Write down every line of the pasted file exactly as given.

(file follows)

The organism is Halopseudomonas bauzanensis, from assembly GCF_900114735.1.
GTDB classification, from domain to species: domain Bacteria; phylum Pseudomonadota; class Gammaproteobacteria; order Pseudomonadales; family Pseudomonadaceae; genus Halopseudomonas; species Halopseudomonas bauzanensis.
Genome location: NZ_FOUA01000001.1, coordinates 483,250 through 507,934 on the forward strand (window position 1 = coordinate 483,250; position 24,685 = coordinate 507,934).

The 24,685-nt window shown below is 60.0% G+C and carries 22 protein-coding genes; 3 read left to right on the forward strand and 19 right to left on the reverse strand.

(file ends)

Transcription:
The organism is Halopseudomonas bauzanensis, from assembly GCF_900114735.1.
GTDB classification, from domain to species: domain Bacteria; phylum Pseudomonadota; class Gammaproteobacteria; order Pseudomonadales; family Pseudomonadaceae; genus Halopseudomonas; species Halopseudomonas bauzanensis.
Genome location: NZ_FOUA01000001.1, coordinates 483,250 through 507,934 on the forward strand (window position 1 = coordinate 483,250; position 24,685 = coordinate 507,934).

The 24,685-nt window shown below is 60.0% G+C and carries 22 protein-coding genes; 3 read left to right on the forward strand and 19 right to left on the reverse strand.